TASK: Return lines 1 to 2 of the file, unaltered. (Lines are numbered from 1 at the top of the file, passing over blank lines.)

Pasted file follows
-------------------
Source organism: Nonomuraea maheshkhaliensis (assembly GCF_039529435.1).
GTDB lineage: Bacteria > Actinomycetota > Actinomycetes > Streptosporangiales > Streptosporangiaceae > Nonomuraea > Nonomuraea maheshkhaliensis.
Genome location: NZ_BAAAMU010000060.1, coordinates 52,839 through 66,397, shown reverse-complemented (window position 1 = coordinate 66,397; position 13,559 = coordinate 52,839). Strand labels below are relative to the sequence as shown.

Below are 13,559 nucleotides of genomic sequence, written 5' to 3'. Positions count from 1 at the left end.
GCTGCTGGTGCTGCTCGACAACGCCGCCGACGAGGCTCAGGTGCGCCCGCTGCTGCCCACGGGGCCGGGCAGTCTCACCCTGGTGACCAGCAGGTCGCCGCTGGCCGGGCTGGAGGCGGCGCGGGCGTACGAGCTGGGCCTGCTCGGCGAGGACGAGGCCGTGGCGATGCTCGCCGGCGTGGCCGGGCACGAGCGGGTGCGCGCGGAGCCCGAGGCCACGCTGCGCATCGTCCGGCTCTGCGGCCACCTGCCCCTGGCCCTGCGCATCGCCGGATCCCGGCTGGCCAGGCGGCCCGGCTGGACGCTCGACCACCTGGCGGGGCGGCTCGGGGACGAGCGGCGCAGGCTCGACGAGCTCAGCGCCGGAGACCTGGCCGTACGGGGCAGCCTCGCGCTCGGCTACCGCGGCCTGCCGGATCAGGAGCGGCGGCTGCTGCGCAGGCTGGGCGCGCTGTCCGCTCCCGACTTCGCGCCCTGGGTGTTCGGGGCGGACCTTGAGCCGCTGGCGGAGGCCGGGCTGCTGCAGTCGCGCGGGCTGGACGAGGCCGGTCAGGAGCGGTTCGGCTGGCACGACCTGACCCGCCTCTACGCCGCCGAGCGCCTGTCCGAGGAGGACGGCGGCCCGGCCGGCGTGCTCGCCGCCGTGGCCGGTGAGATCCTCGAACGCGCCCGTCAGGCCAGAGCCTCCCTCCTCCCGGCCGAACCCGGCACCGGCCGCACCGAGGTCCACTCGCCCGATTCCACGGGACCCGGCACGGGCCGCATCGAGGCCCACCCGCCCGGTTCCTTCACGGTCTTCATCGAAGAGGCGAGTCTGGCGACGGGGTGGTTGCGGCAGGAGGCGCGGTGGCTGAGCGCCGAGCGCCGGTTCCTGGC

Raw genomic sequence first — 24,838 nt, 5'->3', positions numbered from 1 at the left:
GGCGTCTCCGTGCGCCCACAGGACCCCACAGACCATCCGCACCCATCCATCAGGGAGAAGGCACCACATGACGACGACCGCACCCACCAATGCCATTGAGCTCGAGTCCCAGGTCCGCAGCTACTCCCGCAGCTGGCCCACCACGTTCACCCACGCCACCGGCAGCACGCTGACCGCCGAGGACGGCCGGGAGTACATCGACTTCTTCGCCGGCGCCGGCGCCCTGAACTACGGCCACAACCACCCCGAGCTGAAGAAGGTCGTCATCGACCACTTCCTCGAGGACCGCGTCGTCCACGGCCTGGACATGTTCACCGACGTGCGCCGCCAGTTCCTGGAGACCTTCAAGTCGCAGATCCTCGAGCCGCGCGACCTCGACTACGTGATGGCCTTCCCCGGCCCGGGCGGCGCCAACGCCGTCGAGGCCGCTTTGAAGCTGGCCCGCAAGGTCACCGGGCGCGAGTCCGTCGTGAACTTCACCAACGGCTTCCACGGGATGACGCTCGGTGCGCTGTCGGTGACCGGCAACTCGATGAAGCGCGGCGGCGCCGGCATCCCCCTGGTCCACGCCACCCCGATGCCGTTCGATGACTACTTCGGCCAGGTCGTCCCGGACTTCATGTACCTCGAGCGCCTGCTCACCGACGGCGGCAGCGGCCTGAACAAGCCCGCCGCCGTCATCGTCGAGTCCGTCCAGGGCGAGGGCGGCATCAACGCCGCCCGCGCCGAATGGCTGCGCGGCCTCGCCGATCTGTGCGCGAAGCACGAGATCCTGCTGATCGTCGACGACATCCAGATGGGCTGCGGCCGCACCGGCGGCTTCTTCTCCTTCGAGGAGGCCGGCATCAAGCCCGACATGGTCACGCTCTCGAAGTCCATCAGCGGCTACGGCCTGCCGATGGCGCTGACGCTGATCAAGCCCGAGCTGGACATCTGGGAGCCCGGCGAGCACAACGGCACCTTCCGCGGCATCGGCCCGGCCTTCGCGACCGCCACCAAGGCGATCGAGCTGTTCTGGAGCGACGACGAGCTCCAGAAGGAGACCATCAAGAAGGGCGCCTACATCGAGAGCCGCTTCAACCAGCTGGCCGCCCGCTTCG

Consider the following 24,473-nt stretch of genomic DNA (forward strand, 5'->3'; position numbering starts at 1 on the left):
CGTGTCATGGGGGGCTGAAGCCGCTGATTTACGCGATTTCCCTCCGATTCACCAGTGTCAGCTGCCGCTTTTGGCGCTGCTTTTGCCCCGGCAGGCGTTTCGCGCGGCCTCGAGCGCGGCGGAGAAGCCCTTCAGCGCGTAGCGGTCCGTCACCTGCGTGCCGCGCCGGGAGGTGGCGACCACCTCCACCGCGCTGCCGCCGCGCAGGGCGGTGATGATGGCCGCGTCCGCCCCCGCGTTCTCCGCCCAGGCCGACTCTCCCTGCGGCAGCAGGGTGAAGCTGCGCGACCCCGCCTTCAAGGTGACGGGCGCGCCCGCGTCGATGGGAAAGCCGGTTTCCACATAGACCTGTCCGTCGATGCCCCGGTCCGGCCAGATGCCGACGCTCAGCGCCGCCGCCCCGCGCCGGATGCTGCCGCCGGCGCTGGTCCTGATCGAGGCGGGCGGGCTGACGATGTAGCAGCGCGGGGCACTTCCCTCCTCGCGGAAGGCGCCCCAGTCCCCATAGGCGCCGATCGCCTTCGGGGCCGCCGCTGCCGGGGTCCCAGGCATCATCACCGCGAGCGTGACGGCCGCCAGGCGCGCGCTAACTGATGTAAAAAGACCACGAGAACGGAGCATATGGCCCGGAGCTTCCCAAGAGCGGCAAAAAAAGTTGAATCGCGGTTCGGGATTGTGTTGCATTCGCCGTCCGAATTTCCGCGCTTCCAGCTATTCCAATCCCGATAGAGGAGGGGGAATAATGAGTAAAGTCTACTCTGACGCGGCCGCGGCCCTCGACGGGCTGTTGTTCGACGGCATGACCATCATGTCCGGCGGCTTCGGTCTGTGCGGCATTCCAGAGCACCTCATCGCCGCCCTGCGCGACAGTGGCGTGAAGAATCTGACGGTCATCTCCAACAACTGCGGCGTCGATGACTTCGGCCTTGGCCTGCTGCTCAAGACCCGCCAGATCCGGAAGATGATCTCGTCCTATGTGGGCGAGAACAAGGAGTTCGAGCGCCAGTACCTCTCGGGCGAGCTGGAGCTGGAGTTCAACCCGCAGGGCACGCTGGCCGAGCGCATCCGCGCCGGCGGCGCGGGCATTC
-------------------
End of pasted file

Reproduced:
Source organism: Nonomuraea maheshkhaliensis (assembly GCF_039529435.1).
GTDB lineage: Bacteria > Actinomycetota > Actinomycetes > Streptosporangiales > Streptosporangiaceae > Nonomuraea > Nonomuraea maheshkhaliensis.